5 Benefits of Discernment

Discernment involves seeing life from the proper perspective. From a spiritual context. From God’s viewpoint.

It’s been said that when Goliath came threatening the Israelite army, the soldiers all thought “he’s so big we can never kill him.” David saw the same giant and thought, “He’s so big, I can’t miss him.”

In yesterday’s post, we introduced, defined and illustrated the concept of discernment. If you missed that post, read it first.

Be advised that discernment is necessary for spiritual growth. Paul prayed that the Philippian brethren would “abound more and more in knowledge and all discernment” (Phil. 1:9).

Conversely, the Hebrew Christians had failed to grow spiritually. They were still babes on “the milk of the word,” when they should have progressed to “the meat of the Word.” He, then, offers this insight regarding maturity and discernment.

“But solid food is for the mature, for those who have their powers of discernment trained by constant practice to distinguish good from evil” (Heb. 5:14).

Earlier the writer reminded them how God’s Word possessed the power to discern “the thoughts and the intentions of the heart” (Heb. 4:12). However, the maladies that result in hardness of heart, dullness of hearing, and spiritual blindness will limit our perspective and diminish our discernment.

On the other hand, abounding more and more in discernment will produce these 5 benefits.

#1 Discernment helps us get our priorities straight.

In the context of dealing with the challenges and concerns of life, Jesus simply admonished, “Don’t worry.” Then commanded, “Seek first the kingdom of  God” (Matt 6:33).

Our priorities will be based on the principles and values that either consciously or subconsciously guide our lives. If you invest 20 minutes to read Jesus’ entire Sermon on the Mount (Matthew 5-7), it will provide a spiritual perspective that will realign your priorities and help you discern what’s really important in ife.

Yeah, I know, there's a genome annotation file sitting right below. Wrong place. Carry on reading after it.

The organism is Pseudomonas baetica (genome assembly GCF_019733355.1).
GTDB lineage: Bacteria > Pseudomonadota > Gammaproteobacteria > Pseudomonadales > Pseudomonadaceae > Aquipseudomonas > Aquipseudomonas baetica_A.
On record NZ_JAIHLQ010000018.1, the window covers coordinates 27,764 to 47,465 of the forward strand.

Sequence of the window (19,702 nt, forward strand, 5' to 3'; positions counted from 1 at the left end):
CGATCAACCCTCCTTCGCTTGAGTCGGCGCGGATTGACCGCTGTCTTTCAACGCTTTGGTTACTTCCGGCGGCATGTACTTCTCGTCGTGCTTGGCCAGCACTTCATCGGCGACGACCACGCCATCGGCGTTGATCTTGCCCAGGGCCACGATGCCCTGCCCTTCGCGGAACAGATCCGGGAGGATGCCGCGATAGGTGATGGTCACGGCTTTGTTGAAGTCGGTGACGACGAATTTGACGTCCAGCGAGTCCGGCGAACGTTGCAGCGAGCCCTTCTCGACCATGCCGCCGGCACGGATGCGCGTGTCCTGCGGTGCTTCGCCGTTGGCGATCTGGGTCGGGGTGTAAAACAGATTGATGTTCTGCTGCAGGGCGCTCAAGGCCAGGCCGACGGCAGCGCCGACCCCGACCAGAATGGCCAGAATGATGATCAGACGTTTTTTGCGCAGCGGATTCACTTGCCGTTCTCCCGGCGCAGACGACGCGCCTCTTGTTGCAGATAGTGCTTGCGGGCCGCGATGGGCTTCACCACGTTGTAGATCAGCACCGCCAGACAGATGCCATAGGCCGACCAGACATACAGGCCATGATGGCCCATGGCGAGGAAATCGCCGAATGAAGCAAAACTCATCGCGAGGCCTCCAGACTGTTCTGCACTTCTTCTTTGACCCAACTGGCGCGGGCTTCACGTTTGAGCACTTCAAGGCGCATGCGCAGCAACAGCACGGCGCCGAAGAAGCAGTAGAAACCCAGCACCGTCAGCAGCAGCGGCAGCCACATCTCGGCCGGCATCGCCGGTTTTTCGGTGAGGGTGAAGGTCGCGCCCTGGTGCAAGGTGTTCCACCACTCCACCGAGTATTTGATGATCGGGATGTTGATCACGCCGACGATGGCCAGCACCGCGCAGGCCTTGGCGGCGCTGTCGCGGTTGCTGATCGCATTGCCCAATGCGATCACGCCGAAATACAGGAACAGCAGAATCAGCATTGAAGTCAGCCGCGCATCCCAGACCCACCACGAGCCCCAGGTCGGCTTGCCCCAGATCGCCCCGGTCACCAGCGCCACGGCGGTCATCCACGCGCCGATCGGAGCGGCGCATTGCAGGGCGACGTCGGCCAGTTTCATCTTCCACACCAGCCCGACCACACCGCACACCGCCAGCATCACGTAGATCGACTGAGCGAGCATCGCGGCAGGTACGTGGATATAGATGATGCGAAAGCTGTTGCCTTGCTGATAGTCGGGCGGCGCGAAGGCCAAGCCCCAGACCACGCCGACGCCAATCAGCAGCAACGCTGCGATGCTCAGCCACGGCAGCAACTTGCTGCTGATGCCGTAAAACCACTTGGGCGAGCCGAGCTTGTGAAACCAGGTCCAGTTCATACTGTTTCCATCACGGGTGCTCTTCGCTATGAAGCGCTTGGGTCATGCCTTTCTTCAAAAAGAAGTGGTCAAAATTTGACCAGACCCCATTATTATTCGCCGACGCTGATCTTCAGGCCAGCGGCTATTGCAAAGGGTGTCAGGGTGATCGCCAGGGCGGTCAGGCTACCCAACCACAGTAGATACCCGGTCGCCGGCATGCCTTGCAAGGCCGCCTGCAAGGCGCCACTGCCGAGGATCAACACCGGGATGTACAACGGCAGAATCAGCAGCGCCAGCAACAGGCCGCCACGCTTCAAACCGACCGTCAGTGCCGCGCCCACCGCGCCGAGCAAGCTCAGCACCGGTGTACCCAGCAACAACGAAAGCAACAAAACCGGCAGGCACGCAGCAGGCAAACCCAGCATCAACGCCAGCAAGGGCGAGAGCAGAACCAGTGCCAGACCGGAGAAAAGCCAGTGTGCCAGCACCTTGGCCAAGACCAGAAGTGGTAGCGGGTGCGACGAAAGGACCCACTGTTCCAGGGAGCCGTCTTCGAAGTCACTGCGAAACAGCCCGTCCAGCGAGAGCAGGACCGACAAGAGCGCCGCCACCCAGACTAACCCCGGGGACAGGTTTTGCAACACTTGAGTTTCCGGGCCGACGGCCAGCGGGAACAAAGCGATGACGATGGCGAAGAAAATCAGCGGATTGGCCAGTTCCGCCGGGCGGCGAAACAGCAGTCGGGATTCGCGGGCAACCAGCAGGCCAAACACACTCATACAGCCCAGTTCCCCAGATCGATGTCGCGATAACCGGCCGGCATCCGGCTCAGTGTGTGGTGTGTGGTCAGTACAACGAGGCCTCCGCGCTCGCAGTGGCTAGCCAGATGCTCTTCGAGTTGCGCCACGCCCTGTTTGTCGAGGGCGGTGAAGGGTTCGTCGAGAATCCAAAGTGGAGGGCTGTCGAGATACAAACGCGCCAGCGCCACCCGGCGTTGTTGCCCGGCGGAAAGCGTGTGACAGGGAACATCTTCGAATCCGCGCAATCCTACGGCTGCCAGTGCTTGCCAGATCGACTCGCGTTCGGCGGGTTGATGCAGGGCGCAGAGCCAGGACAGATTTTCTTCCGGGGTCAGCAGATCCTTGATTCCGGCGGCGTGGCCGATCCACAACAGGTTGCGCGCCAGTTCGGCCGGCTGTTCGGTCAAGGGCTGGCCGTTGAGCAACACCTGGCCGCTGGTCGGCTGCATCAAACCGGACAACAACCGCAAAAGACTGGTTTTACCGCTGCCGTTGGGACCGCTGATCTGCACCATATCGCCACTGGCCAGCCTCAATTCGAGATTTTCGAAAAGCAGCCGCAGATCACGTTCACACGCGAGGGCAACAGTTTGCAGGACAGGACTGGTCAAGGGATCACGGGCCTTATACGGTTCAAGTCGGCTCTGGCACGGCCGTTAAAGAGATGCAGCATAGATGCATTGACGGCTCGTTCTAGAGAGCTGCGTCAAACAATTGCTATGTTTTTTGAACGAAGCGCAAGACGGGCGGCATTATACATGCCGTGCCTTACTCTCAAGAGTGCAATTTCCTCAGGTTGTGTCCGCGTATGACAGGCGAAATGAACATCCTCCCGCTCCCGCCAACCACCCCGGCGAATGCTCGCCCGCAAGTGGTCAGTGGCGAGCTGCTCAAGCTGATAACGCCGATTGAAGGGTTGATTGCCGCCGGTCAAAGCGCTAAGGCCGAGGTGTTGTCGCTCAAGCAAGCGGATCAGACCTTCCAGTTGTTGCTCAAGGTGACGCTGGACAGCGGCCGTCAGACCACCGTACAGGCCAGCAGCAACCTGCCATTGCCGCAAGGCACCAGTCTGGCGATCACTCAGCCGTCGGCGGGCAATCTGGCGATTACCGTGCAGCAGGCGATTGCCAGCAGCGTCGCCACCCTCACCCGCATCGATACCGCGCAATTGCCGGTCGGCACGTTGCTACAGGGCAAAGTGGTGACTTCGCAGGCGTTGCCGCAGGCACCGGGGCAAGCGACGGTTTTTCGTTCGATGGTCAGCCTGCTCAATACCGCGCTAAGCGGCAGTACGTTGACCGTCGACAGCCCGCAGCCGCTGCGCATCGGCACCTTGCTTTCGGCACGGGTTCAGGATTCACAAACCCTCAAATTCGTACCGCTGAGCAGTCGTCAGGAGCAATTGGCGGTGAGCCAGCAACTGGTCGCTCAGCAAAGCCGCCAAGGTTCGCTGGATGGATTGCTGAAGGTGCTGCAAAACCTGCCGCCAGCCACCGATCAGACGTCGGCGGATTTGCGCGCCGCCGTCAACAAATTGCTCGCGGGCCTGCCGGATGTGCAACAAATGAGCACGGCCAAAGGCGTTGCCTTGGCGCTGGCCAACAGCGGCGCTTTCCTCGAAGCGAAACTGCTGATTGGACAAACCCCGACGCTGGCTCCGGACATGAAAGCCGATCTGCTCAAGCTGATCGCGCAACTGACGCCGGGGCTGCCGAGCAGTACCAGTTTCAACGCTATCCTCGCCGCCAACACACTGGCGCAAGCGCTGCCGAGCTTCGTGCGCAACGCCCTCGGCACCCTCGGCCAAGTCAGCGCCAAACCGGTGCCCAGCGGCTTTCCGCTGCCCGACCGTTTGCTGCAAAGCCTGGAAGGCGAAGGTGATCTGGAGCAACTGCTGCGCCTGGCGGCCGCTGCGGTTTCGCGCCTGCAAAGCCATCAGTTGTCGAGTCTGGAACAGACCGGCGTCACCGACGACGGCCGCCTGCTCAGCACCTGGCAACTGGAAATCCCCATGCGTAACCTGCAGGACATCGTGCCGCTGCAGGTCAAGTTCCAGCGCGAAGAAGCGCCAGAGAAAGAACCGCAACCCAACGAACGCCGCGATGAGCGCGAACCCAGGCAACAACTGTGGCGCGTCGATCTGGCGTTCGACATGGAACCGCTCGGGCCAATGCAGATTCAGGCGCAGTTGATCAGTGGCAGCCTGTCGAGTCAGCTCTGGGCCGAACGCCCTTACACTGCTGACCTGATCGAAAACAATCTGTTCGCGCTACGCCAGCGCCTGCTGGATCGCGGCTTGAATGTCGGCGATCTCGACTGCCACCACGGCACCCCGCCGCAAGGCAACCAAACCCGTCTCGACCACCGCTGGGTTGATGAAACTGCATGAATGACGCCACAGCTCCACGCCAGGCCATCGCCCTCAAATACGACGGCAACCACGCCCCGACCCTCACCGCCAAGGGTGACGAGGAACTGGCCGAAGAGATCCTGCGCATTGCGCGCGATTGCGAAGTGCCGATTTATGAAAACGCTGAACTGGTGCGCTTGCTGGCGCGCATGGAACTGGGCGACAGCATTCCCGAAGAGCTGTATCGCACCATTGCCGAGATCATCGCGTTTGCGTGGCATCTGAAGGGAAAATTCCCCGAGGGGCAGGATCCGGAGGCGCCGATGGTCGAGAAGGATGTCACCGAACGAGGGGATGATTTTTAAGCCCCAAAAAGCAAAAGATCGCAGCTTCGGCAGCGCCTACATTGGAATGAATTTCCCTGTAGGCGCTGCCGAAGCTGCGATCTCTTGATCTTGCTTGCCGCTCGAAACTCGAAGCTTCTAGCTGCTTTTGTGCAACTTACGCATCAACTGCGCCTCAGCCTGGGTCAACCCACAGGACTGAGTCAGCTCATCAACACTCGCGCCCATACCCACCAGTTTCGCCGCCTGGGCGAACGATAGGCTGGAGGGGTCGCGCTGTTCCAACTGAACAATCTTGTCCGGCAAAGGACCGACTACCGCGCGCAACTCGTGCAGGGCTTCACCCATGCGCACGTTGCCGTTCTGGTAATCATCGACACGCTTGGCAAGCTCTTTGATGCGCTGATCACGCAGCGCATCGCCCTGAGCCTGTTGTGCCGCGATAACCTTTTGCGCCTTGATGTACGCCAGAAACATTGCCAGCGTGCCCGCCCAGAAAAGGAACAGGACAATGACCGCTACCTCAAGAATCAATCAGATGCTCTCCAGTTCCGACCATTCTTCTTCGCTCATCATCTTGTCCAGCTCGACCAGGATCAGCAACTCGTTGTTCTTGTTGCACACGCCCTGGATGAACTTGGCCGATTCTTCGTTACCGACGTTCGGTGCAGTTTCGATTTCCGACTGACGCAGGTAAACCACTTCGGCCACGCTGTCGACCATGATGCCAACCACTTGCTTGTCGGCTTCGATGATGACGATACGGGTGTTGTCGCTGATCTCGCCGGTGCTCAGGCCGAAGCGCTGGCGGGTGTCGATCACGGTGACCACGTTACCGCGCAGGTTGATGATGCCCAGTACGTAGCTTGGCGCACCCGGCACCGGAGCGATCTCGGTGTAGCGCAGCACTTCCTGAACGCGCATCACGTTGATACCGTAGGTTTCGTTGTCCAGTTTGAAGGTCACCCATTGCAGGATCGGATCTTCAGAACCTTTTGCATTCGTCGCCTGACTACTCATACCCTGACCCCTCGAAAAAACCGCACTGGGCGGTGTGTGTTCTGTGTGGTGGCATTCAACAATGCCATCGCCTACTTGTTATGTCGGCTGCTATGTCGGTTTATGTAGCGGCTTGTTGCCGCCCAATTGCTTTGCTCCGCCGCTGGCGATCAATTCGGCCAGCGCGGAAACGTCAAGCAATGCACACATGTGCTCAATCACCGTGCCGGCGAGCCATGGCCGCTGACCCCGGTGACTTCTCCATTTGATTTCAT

#2 Discernment increases our love for God.

God wants us to understand “how long, how wide, how deep and how high his love really is” (Eph. 3:18, LB). When we get into the Word and come to understand the nature, personality and divine attributes of God, we grow to better appreciate Jesus’ statement, “God so loved the world…” (Jn. 3:16) and John’s affirmation, “God is love” (1 Jn. 4:8).

#3 Discernment aids in resisting temptation.

The world’s view is to do whatever feels good. Whatever makes you happy. Yet, the Bible says, “There is a way that seems right to a man, but in the end it leads to death” (Prov. 14:12). When we see sin from God’s perspective we see how ugly it is. How it hurts others. And harms us emotionally, mentally, spiritually, and even physically. Then we realize that its short-term pleasure is not worth its long term consequences.

#4 Discernment helps us handle the trials of life.

The Bible teaches us that life’s pressures and problems, can actually make us stronger, develop perseverance and ultimately produce joy (Jas. 1:2-4). Furthermore, we know we’re not alone. God cares. God hears. And God will sustain us.

#5 Discernment protects us from error.

Our culture rejects the idea of absolute truth. We are influenced by humanism, secularism, relativism and individualism. In his book, What Americans Believe, George Barna reported only 28% of Americans expressed a strong belief in absolute standards. Barna concluded that nearly 3/4 of the American people believe that everything is relative and that man can set his own standards for right and wrong.

Jesus, however, still says, “God’s Word is Truth” (Jn. 17:17). And “you shall know the Truth and the Truth shall make you free” (Jn. 8:32).

Thus, it is important for pastors, preachers, parents, and Bible class teachers to arm our people with the Truth. To teach the Divine perspective about life and death. Good and evil. Right and wrong. Pleasure and pain. And every other issue in which God’s Word will provide “all things that pertain to life and godliness” (2 Pet. 1:3).

In the words of the wise man, “Folly is joy to him who is destitute of discernment, But a man of understanding walks uprightly” (Prov. 15:21).

–Ken Weliever, The Preacherman


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